Eight Reasons We Are Given not to Worry about the US Deficit


Frankel J. Eight Reasons We Are Given not to Worry about the US Deficit. Commission on Growth and Development. 2009.


The large US current account deficit over the last decade – and the
corresponding surpluses in China and elsewhere – have been interpreted in
two very different ways. Many mainstream economists view the
phenomena as primarily the outcome of a low rate of national saving in the
United States, beginning with a large budget deficit (the other half of the
“twin deficits.”) In this first view, the current account deficit is
unsustainable, and will eventually result in a sharp depreciation of the
dollar. But this unsustainability view has been challenged by a variety of
other economists, with equally impeccable credentials. This paper
enumerates eight arguments that they have given as to why we need not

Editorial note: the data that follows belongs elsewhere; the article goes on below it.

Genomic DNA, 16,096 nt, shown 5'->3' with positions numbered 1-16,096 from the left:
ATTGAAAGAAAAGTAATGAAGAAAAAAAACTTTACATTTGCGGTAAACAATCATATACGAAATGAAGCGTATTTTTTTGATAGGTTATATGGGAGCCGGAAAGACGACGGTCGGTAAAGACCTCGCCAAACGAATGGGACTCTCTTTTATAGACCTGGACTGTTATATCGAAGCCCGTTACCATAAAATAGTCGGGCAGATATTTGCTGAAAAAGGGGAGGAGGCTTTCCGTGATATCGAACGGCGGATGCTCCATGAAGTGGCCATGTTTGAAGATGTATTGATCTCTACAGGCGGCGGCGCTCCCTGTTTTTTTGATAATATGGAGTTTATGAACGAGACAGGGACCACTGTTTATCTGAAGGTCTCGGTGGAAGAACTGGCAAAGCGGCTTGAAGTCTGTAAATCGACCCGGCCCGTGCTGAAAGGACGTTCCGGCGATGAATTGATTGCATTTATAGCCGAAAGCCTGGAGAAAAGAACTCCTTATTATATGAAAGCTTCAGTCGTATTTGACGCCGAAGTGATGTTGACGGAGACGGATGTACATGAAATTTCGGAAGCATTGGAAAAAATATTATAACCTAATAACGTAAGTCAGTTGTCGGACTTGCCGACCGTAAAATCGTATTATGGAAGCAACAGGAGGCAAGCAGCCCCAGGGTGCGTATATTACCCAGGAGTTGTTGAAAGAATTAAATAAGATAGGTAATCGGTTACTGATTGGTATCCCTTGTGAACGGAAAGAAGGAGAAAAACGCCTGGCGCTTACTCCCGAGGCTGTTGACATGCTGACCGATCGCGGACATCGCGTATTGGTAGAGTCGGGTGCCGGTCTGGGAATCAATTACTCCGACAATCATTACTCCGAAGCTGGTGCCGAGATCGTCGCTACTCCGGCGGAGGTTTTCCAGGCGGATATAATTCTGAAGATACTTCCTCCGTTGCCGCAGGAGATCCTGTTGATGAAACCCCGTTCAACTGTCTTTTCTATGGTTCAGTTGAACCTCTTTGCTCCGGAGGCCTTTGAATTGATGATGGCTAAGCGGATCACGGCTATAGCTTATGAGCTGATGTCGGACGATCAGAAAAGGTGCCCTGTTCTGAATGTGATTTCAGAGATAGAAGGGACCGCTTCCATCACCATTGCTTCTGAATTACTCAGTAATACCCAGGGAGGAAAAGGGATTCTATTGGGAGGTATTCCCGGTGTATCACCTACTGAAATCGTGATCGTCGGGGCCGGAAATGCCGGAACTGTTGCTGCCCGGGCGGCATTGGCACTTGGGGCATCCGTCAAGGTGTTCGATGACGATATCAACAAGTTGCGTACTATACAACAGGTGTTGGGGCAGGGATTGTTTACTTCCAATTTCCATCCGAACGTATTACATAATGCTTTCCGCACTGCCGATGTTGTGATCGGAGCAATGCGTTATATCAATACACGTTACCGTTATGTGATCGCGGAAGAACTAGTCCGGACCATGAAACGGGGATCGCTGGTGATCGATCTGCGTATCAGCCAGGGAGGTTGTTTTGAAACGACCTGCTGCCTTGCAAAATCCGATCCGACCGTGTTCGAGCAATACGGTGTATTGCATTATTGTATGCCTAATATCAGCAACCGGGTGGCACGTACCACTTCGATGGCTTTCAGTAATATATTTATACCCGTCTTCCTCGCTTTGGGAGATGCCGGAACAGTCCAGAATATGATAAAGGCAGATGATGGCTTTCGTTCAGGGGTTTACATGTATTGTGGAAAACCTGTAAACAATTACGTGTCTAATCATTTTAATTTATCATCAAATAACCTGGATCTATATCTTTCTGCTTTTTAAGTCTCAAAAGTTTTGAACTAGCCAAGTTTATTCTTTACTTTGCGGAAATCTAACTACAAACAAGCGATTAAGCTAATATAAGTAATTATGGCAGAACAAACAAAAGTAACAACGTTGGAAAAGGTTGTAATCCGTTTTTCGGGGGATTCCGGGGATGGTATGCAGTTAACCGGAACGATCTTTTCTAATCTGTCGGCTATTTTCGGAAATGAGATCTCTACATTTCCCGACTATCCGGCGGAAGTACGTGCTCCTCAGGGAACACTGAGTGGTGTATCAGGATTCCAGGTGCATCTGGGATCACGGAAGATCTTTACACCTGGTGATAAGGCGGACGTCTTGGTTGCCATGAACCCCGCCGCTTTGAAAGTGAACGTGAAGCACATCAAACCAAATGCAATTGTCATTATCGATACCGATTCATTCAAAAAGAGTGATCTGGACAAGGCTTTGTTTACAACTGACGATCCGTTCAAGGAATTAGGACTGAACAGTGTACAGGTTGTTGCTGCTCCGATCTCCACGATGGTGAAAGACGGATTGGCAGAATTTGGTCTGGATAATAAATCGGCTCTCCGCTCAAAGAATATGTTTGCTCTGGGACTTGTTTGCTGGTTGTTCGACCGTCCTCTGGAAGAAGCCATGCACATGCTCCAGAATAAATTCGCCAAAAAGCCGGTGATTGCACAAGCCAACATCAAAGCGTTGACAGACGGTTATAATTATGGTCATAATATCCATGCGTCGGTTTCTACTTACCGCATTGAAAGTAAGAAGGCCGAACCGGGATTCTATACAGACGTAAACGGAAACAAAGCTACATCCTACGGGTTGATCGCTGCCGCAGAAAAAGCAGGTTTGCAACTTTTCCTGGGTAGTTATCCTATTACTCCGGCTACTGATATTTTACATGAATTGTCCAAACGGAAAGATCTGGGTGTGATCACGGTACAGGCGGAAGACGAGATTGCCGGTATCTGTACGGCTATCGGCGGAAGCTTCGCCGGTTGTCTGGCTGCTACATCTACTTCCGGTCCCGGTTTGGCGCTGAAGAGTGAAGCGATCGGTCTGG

worry about the current account deficit. The paper is skeptical of all eight,
and sides with the unsustainability view. But they deserve a hearing. The
eight are:
1. The siblings are not twins.
2. Alleged investment boom.
3. Low U.S. private savings.
4. Global savings glut.
5. It’s a big world.
6. Valuation effects pay for it.
7. Intermediation rents pay for it.
8. Bretton Woods II.

Publisher's Version

Previous Title: Nine Reasons We are Given Not to Worry about the US Deficit
Last updated on 08/12/2014